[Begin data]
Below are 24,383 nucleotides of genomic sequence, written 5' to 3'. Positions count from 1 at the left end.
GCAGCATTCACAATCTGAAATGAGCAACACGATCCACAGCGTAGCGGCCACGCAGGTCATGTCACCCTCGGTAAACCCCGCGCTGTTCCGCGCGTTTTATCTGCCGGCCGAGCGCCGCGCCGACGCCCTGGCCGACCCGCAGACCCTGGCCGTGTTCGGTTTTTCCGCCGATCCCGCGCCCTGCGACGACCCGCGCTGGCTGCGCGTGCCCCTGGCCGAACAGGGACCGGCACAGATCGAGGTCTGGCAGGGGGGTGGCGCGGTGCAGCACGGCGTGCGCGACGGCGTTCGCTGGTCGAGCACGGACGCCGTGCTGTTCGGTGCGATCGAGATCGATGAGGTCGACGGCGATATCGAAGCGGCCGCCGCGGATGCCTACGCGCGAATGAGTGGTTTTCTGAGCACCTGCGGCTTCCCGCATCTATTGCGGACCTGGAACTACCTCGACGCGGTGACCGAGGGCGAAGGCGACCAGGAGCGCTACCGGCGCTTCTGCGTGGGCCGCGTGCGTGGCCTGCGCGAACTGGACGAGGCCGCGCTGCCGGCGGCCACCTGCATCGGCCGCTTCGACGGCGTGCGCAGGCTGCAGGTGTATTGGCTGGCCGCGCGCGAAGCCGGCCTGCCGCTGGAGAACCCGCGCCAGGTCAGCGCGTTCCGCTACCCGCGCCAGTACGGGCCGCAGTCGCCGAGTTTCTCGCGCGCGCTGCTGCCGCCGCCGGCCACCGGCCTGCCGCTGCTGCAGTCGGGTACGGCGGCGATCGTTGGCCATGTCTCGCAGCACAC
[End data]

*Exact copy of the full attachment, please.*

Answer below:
Below are 24,383 nucleotides of genomic sequence, written 5' to 3'. Positions count from 1 at the left end.
GCAGCATTCACAATCTGAAATGAGCAACACGATCCACAGCGTAGCGGCCACGCAGGTCATGTCACCCTCGGTAAACCCCGCGCTGTTCCGCGCGTTTTATCTGCCGGCCGAGCGCCGCGCCGACGCCCTGGCCGACCCGCAGACCCTGGCCGTGTTCGGTTTTTCCGCCGATCCCGCGCCCTGCGACGACCCGCGCTGGCTGCGCGTGCCCCTGGCCGAACAGGGACCGGCACAGATCGAGGTCTGGCAGGGGGGTGGCGCGGTGCAGCACGGCGTGCGCGACGGCGTTCGCTGGTCGAGCACGGACGCCGTGCTGTTCGGTGCGATCGAGATCGATGAGGTCGACGGCGATATCGAAGCGGCCGCCGCGGATGCCTACGCGCGAATGAGTGGTTTTCTGAGCACCTGCGGCTTCCCGCATCTATTGCGGACCTGGAACTACCTCGACGCGGTGACCGAGGGCGAAGGCGACCAGGAGCGCTACCGGCGCTTCTGCGTGGGCCGCGTGCGTGGCCTGCGCGAACTGGACGAGGCCGCGCTGCCGGCGGCCACCTGCATCGGCCGCTTCGACGGCGTGCGCAGGCTGCAGGTGTATTGGCTGGCCGCGCGCGAAGCCGGCCTGCCGCTGGAGAACCCGCGCCAGGTCAGCGCGTTCCGCTACCCGCGCCAGTACGGGCCGCAGTCGCCGAGTTTCTCGCGCGCGCTGCTGCCGCCGCCGGCCACCGGCCTGCCGCTGCTGCAGTCGGGTACGGCGGCGATCGTTGGCCATGTCTCGCAGCACAC